E. Delaney

E. Delaney

Emma Delaney, News Writer

Transitioning from very long hair to very short was a bit of a process. It definitely took courage, and it required me to stop really caring what people thought about my looks. That might have been a small part of the reason I did it. I’ve always been told I have four times the amount of hair I should, so, naturally, caring for it was a task. It was like maintaining a pet. Washing, drying, and styling it took a large amount of time and effort, and although I was set on growing it out as long as possible, the workload got to the point where I just wasn’t styling it anymore. Showers required a good twenty minutes, and straightening and curling took around three hours.

I started looking at alternative haircuts, although I’d had bad experiences with shoulder-length and short bobs. I promised myself years ago I’d never do that again, so I resolved to go even shorter. At first, I couldn’t even fathom going nearly that short, but the possibility was always lurking in the back of my mind. I would scroll through Pinterest searching for something I thought would suit me, despite the seeming lack of a possibility of ever doing something so extreme.

After having an experience over the summer that was really sort of a turning point in my life, it was beginning to appeal more and more. The weighty mass of hair felt like a remnant of a hard time, and the urge to cut it off became increasingly prevalent.

There were worries I had, of course. What if it turned out badly, if I couldn’t pull it off? There would be no going back. How would my friends react to the change? What if my family didn’t approve? My grandparents were rather traditional and nagged my brother about his longish hair. What would they think about mine? I would be undoing all of the work I’d done over the years for the length I’d achieved.

These are things that most girls think before getting a pixie, as I figured out. I listened to other girls who had short hair, and they disclosed that most of these thoughts were just paranoid or ill-founded. The conclusion I came to was that as long as I liked it, I shouldn’t worry about what everyone else thinks. It would be like a new start.

When I finally had it done, it wasn’t all that shocking. The sensation was different; whereas usually I’d reach back and hardly be able to stroke the length of my hair, now all that remained was less than an inch below my hairline.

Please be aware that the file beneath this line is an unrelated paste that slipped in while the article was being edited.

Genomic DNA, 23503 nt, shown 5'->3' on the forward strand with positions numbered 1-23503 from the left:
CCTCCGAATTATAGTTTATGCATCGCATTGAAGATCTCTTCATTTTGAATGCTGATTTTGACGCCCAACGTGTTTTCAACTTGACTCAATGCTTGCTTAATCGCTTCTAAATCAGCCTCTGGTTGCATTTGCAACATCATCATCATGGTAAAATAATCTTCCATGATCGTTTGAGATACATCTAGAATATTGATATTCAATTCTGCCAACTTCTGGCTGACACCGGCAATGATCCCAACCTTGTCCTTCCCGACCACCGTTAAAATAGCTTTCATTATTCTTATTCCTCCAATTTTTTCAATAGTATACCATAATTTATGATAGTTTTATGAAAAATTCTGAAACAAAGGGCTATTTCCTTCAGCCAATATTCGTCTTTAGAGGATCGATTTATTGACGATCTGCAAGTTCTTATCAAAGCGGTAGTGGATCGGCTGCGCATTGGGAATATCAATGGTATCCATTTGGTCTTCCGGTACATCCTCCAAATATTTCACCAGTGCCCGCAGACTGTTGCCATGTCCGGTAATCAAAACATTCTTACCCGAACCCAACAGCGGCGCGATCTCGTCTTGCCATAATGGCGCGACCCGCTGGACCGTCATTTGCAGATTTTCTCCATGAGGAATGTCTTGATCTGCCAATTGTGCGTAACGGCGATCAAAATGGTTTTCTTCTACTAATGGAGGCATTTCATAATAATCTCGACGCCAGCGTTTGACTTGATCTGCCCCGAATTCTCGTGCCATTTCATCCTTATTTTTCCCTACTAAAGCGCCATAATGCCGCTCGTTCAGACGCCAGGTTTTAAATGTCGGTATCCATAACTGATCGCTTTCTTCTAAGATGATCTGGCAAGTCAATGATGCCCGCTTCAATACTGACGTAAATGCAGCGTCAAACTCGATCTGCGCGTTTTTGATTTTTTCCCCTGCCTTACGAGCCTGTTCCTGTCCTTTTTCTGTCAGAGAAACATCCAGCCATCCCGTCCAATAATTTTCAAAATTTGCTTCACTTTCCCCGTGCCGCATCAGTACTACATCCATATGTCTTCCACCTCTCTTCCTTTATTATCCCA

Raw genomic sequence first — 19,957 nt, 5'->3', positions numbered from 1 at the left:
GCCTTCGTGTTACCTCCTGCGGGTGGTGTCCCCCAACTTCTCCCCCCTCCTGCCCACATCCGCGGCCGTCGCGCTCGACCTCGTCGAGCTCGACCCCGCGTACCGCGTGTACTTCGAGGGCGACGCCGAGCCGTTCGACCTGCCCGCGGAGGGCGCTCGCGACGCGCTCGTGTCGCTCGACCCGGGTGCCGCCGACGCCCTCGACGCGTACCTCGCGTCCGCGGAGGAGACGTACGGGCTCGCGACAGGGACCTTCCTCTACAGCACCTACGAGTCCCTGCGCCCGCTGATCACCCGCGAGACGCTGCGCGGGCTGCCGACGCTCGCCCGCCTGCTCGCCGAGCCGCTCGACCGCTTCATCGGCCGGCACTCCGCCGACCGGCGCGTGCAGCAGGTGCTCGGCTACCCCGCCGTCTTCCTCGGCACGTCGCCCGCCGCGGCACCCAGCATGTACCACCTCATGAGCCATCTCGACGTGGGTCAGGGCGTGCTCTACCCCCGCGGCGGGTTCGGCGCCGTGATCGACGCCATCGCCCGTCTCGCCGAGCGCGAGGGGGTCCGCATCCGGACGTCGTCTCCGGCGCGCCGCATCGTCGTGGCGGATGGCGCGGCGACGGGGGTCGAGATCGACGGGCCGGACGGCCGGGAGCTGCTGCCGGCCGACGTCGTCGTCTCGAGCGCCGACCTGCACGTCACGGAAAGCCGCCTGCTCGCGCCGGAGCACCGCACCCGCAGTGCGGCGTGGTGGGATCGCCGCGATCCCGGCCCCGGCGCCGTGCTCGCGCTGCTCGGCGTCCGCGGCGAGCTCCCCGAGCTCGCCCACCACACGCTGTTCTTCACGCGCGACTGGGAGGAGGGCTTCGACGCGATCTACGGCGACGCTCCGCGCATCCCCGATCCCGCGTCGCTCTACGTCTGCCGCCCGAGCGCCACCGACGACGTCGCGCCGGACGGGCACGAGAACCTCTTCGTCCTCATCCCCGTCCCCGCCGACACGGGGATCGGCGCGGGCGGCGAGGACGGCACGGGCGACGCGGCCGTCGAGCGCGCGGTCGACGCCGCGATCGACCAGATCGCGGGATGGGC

Figuring out how to style it best and know my options was a process. The different types of cuts give you different sets of options, and you can experiment to find out what does and does not work for you. Since I have a lot of natural volume, I have to use a lot of product and styling to keep it tame. If you have thin hair, you might need to use different products and apply them in a different way. Your stylist should be able to advise you on what cuts and styles will work best. I hear a lot that you can’t pull off a pixie if you don’t have a select face shape; that’s nonsense. Different styles can accompany your face shape better than others, but I think it’s rare that someone couldn’t pull off a pixie of any sort. Often a pixie will make a teenager or young woman look older and will have the opposite effect for older women.

Cutting my hair into a pixie also made me feel a bit more confident. Knowing that I was able to completely change my look and still be self-assured helped increase that self-confidence. Girls I used to know with pixies tend to give off an incredible air of confidence, and now I can see why. Doing something like this, at least for me, helped me to lose my worries over what people thought about me. Despite this, I’ve noticed that the look gets much more attention than my old style. Some people close to me hadn’t approved of the look, which I’d taken into consideration. Within the first four weeks of school, I’d had around twenty people making positive comments on it. People were much more supportive than I’d imagined.

My advice to anyone thinking about getting a pixie is not to take your worries too seriously; if it is a big transition for you like it was for me, you will get attention for it from people who know you. If it’s the big reveal that gives you anxiety, just remember: it only happens for a short period of time. Once those around you are used to it, it won’t be as big of a deal, and shortly you will get used to it too. It gives you a lot of freedom to play around with styles, and it grows out faster than you think if you don’t like it. I personally will keep cutting it for a while at least. After all, you get one life. Why not try out as many styles as you can? It’s a learning experience. You find out that you can do more with your style than you may have thought possible. Just a week before I got the pixie, I was sure I would never do something so “extreme.”

I’m glad I got mine, and I’d recommend it to anyone who is looking for a unique cut that will leave an impression.